You want a food policy in your town?  This will help.

Jul 7 2017

Weekend reading: A People’s Food Policy

From the UK comes one of the best documents I’ve ever seen about food system policy:

It has information about why we need a coherent, comprehensive food policy, what it has to address, how to set priorities for putting policies in action, and how to build a movement to get there.

Olivier de Schutter, formerly the United Nations special rapporteur on the Right to Food, wrote the Foreword.

We need one of these for the United States.  In the meantime, this is really useful.

Food organizations, professors, students: take a look.

Here’s the main site where you can find out more about this initiative.

 

 

 

https://drive.google.com/file/d/0ByOC-u0iVRMGLUVKem12RHNhMU0/view

Share |
May 1 2017

Government’s food regressions: FDA and USDA

It’s pretty depressing to watch what’s happening to the gains in food and nutrition policy so hard won in the last few years.

Nothing but bad news:

Menu labeling:  The FDA is submitting interim final rules, a tactic to delay implementation of menu labeling, which was supposed to start on May 5.  Why?  The National Association of Convenience Stores and the National Grocers Association filed a petition asking for the delay.   Pizza sellers have been lobbying like mad to avoid having to post calories.

Food labels (calories, added sugars): As the Washington Post puts it, the food industry is counting on the current administration to back off on anything that might help us all make better food choices.  At least 17 food industry groups have asked for a delay in the compliance date for new food labels—for three years.  Why?  They are a burden to industry.  The soon-to-be FDA Commissioner, Scott Gottlieb, said this about food labels:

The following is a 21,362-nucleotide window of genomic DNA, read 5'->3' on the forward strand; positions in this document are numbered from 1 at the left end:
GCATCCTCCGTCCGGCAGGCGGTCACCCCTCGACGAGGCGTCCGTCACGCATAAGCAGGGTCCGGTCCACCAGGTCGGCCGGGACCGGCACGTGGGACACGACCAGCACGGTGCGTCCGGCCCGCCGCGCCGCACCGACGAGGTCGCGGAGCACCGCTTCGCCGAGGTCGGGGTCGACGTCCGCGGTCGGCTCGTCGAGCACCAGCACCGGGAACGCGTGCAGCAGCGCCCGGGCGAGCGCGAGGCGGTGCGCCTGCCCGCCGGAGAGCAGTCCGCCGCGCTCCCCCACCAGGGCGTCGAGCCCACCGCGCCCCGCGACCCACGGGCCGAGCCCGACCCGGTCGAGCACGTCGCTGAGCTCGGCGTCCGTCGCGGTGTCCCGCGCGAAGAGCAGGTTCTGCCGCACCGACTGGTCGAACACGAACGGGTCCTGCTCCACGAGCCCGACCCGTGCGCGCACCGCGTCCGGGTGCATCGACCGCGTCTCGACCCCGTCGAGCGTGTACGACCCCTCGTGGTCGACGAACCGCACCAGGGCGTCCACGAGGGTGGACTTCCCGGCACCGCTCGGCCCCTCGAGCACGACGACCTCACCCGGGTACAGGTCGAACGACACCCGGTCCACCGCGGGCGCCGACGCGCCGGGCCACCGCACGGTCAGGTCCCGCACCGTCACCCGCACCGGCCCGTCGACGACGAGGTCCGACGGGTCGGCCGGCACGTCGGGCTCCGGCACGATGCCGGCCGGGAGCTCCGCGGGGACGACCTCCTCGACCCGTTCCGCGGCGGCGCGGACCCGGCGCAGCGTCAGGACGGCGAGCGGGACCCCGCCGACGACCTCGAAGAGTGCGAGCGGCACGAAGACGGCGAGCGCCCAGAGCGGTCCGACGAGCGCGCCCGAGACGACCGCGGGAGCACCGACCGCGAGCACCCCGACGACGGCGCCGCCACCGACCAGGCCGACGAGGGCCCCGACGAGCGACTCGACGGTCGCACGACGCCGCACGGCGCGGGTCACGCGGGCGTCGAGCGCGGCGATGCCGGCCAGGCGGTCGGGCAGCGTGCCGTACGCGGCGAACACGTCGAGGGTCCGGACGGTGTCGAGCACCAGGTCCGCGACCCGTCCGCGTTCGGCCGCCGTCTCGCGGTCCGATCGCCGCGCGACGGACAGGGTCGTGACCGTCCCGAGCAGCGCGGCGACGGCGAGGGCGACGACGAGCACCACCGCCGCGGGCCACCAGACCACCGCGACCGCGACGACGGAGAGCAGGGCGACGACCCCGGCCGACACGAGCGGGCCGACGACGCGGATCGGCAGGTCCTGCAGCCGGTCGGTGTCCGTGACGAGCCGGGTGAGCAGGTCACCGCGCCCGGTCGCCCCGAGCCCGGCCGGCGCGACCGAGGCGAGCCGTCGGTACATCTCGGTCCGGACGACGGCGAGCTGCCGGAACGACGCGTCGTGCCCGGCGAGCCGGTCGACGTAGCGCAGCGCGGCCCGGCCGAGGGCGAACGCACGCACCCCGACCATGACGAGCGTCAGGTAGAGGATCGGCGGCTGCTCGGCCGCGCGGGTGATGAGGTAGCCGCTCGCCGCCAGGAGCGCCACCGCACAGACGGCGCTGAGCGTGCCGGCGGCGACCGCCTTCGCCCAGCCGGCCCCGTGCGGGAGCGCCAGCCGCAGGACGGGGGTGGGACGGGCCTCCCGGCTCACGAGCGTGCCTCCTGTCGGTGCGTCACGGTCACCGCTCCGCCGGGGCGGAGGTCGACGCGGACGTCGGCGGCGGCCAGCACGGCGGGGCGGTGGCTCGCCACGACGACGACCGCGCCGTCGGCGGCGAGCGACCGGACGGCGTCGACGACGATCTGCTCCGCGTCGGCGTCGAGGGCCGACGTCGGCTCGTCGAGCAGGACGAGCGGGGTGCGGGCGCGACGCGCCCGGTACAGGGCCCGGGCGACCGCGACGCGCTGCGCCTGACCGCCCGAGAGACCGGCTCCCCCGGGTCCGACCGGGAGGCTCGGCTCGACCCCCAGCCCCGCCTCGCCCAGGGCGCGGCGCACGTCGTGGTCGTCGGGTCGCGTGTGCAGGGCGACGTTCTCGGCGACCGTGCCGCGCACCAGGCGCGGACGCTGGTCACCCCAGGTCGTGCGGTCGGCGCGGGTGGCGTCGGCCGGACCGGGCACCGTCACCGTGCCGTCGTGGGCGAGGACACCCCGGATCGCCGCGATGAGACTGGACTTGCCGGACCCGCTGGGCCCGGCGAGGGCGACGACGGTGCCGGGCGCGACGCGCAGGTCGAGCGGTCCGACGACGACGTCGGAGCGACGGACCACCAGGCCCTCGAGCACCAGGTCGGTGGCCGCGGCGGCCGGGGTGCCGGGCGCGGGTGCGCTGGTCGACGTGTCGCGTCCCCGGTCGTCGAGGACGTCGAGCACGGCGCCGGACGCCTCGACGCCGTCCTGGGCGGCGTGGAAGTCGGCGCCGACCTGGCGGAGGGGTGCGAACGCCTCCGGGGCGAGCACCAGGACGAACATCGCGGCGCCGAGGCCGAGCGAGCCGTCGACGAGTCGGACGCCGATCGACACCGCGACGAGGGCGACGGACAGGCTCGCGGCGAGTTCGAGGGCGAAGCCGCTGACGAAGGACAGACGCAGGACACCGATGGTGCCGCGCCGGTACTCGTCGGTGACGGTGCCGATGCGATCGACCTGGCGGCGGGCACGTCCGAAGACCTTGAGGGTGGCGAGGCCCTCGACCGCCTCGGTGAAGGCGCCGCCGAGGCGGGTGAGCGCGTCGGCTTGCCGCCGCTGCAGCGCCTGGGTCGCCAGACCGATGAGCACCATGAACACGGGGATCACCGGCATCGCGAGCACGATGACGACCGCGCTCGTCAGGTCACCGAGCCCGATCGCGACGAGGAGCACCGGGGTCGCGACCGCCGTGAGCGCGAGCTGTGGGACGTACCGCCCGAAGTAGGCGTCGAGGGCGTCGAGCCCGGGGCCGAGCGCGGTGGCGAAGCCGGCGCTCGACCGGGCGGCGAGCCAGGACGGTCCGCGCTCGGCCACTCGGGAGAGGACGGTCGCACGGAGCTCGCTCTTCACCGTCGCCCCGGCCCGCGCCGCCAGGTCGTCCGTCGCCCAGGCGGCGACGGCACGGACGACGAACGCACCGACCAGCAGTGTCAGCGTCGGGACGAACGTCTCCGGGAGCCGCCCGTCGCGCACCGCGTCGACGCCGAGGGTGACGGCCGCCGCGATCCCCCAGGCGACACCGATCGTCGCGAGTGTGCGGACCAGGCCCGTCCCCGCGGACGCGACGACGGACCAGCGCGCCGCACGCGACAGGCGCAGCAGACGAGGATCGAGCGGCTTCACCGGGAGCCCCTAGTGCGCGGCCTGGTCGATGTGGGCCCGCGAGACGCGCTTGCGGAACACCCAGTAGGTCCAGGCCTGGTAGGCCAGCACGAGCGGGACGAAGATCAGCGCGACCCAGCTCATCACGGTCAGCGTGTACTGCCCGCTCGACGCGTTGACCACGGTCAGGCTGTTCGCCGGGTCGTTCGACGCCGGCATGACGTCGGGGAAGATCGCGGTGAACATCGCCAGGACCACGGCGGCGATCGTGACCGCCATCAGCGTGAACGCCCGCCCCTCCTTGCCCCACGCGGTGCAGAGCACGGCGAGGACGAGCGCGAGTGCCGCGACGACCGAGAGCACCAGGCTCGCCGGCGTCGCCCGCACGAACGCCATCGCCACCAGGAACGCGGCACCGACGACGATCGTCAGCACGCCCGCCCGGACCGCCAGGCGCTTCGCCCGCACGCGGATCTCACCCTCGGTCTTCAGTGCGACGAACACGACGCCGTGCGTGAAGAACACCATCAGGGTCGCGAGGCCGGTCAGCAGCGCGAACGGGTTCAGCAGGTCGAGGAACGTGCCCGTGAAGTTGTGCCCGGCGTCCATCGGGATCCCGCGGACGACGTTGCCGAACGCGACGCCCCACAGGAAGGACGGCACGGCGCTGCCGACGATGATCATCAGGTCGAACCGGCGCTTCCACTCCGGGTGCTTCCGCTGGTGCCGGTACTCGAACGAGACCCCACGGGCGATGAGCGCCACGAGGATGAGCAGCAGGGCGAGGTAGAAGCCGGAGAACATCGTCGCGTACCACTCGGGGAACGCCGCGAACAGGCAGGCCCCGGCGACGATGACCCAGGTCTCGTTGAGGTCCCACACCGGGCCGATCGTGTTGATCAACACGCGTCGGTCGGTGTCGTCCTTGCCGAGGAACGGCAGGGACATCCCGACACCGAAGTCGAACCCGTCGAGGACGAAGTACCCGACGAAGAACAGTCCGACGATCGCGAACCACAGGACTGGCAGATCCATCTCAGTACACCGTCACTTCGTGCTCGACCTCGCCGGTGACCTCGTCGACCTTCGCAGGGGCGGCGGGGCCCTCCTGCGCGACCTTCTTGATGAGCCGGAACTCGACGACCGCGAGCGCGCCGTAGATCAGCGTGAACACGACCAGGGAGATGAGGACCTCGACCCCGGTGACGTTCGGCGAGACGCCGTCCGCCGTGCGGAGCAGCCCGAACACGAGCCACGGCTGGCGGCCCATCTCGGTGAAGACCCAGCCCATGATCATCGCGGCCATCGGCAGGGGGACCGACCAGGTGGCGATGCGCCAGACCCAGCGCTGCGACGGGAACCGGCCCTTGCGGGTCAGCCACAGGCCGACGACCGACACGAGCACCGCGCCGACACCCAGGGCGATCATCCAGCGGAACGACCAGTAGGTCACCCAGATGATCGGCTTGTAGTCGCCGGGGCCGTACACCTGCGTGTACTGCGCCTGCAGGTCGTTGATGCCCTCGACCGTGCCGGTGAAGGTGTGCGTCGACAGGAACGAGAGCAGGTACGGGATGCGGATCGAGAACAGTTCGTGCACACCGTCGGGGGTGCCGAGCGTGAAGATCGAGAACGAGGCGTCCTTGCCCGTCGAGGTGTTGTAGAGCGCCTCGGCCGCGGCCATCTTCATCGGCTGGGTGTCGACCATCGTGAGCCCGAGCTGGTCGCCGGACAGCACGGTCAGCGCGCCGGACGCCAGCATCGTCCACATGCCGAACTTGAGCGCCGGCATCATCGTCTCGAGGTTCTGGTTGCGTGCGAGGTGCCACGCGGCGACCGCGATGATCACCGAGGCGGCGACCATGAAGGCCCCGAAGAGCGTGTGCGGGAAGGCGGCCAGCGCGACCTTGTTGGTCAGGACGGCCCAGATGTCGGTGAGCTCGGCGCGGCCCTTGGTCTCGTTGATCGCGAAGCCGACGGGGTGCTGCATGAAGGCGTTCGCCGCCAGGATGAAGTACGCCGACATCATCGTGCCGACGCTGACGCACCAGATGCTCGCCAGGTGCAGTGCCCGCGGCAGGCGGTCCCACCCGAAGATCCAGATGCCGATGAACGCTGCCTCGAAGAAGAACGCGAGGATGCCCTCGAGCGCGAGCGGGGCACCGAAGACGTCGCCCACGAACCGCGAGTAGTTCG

As a general matter, I support providing clear, accurate, and understandable information to American consumers to help inform healthy dietary choices,” Gottlieb wrote, according to documents obtained by The Washington Post. “ … However, I am mindful of the unique challenges that developing and communicating such information can pose, particularly on small, independent businesses.”

Definition of dietary fiber: The American Bakers Association wants the FDA to take back its new, stricter definition of dietary fiber, (it excludes synthetic fiber) due to go into effect in July 2018.

School meals: The USDA says it is about to announce new school meal “flexibility” (translation: rollback of nutrition standards).

The score: Big business 4, public health 0

Happy May Day.

For further reading:

Addition: It gets worse.  Politico reports that the congressional spending bill:

Contains a rider blocking funds from being used to work on “any regulations applicable to food manufacturers for population-wide sodium reduction actions or to develop, issue, promote or advance final guidance applicable to food manufacturers for long term population-wide sodium reduction actions until the date on which a dietary reference intake report with respect to sodium is completed.”

Politico also points out that the previous draft of the appropriation bill merely encouraged FDA to delay its salt reduction proposal until the reference intake report is updated (this, by the way, will take years).

More documents: